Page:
China's Erratic Policies Terrify Investors

China’s Erratic Policies Terrify Investors

ON 3 MAY Chinese stock investors woke up to news that Jack Ma, the co-founder of e-commerce giant Alibaba, had been arrested on national security grounds. Or so many of them thought. State media reported that a technician surnamed Ma had been detained in Hangzhou City. The description seemed to match that of the billionaire tech tycoon, whose companies are based in Hangzhou and have come under regulatory assault over the past year. It quickly turned out that the speculation was wrong (Ma is a common surname in China). But not before Alibaba shares fell 9%, temporarily wiping more than $25 billion from the company’s market value.

The incident shows how fragile market sentiment has become in China. Beijing’s unpredictable and often shocking policy deviations in recent years have made it all the more conceivable that the country’s most prominent entrepreneur could suddenly be accused of attempting to “divide the country and overthrow the state”. President Xi Jinping’s increasingly ideological campaign to rid China of the Omicron variant of covid-19 threatens to strangle economic growth this year. His unwavering support for Russia, even as Vladimir Putin commits war crimes in Ukraine, has further fueled the perception that the country’s leaders, once known for their pragmatism, are wavering.

The change was punctuated by gloomy comments from leading experts who until very recently remained bullish on China. Stephen Roach, the former Asia chairman of Morgan Stanley, a bank, has long championed China policy. But in a recent article by Project union, an online publication, he said “China’s cushion,” the economic powerhouse that helped the world weather the 2008 global financial crisis, had “deflated.” Shan Weijian, General Manager of CAPa Hong Kong-based private equity firm, recently told investors that China’s economy “right now is in the worst shape in 30 years,” the FinancialTimes reported.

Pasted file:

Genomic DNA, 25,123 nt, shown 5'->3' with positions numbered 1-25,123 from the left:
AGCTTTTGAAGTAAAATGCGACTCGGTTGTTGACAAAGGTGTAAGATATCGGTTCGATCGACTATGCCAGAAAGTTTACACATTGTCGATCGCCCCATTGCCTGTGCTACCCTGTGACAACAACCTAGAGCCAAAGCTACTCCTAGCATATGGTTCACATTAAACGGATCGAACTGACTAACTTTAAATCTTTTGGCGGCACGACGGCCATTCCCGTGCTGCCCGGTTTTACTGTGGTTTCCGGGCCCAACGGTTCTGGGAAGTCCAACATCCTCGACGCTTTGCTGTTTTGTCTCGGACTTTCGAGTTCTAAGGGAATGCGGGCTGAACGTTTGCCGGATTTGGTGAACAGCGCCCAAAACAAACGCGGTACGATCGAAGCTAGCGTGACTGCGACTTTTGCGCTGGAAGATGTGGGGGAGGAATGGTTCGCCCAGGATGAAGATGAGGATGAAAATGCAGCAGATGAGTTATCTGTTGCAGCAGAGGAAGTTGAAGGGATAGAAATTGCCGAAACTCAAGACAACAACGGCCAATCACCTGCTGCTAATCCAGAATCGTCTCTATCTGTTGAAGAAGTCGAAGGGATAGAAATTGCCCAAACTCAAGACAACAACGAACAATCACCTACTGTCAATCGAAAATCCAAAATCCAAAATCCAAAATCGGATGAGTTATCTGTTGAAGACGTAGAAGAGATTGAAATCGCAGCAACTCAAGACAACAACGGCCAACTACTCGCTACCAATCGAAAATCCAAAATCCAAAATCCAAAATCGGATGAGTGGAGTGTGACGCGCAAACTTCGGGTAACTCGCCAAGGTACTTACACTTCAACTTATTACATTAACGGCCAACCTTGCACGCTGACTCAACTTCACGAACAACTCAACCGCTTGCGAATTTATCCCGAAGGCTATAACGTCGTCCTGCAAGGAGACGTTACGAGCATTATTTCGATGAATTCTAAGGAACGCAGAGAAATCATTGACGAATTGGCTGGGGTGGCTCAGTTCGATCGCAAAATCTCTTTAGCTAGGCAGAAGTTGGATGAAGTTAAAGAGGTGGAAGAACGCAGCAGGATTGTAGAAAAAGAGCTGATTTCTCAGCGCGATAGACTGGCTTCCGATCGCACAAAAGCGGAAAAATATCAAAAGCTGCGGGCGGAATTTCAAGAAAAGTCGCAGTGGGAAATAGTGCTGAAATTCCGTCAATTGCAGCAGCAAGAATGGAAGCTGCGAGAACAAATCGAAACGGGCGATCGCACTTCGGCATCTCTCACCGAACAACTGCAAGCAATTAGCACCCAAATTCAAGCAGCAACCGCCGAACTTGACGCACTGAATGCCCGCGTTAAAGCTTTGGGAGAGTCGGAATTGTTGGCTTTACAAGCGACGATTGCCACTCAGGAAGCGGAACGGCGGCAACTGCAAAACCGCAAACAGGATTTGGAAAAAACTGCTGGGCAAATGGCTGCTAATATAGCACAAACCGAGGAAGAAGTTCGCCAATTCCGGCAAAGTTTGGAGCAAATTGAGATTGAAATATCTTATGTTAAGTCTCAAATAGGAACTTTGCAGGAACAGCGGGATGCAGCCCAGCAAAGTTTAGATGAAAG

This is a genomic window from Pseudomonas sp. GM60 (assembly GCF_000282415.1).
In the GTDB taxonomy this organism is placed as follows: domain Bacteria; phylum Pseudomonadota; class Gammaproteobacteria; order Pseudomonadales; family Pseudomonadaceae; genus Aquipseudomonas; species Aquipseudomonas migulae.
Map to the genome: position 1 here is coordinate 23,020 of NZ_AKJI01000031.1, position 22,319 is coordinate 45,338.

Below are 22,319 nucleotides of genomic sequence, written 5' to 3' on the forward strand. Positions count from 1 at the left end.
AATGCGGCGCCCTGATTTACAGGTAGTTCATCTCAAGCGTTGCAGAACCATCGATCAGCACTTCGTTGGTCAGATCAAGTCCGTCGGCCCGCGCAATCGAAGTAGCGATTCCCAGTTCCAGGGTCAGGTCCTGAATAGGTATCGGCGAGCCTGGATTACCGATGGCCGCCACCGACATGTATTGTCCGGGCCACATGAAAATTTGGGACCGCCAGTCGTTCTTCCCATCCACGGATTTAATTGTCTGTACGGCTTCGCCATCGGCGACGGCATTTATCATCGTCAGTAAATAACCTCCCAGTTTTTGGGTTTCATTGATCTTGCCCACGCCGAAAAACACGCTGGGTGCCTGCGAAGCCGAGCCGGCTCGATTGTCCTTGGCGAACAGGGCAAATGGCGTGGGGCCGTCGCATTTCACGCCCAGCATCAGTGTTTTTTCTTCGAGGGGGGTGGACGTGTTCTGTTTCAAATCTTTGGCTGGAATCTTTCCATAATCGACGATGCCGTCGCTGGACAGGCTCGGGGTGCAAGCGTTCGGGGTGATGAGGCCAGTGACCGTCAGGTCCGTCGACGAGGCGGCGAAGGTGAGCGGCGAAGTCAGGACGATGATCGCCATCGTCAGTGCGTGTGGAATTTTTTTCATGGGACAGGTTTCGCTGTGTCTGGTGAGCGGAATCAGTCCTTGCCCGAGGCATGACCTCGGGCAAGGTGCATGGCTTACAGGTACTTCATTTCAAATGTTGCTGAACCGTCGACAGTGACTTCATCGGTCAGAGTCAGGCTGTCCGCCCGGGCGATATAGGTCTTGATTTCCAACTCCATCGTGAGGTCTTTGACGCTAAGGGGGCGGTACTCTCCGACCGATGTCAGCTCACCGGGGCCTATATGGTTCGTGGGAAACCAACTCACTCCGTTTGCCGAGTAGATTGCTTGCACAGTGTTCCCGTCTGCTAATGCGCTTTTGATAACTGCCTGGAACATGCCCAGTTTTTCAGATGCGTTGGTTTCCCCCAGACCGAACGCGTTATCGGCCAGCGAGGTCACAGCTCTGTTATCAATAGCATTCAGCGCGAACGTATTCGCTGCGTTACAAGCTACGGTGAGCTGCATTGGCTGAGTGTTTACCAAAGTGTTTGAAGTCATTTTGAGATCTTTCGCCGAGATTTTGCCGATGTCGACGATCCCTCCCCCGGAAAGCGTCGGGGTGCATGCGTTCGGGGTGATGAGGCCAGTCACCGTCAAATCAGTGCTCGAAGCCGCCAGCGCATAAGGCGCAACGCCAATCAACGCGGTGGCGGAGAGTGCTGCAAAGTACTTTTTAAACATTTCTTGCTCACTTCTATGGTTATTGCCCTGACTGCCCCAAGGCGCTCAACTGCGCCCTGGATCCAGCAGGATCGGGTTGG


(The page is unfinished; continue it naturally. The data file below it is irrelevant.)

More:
Some use harsher language and are punished for it. Joerg Wuttke, the head of the European Chamber of Commerce in China, hinted last week in an interview with a Swiss website that China’s zero-covid strategy has put many policymakers in “self-destruct mode.” Hong Hao, an outspoken analyst at Bank of Communications, a state lender, recently had a Chinese social media account frozen after posting a negative outlook on the economy. He has now left the bank.

Much of the darkening sentiment has focused on Mr Xi’s covid strategy. The closure of Shanghai, the commercial and financial center of China, seemed unimaginable just a few months ago. But the city of 25m has been under strict confinement since April 1. Covid outbreaks in Beijing and other cities have prompted targeted shutdowns. A virus testing regime is quickly becoming part of everyday life.

The costs of controlling the spread of Omicron become apparent. Factory activity has been badly hit and strains on transportation and logistics are spilling over into global supply chains. The central government has mandated that it must strike its GDP growth target of 5.5% but many analysts have downgraded their outlook for economic activity in the country this year. Some economists believe that real growth in China in 2022 will only reach 2% (even though official statistics say otherwise).

Markets reflected the gloomy sentiment. The Shanghai Composite Index is down about 7% in one month. It fell below 3,000 points at the end of April, a threshold it had not crossed since July 2020. Investors dumped yuan-denominated securities at a record pace (see chart).

The state is fighting against the fall in confidence. At a meeting on April 29, the Politburo, a top decision-making body, pledged to increase infrastructure investment this year to spur growth. The executives also said they would standardize regulations and support the development of internet-consuming companies, such as Alibaba and Tencent. The statement marks the first strong sign of central support for these groups since a regulatory crackdown began in 2020.

Politburo memos are usually released after Chinese markets close. This fell while stocks were still trading, sending stock prices soaring for some tech groups. This was likely done intentionally in hopes of a positive market response amid a growing sea of ​​doom, sadness and panic.

For more expert analysis of the biggest stories in economics, business and markets, sign up for Money Talks, our weekly newsletter.

Leave a Comment

Your email address will not be published.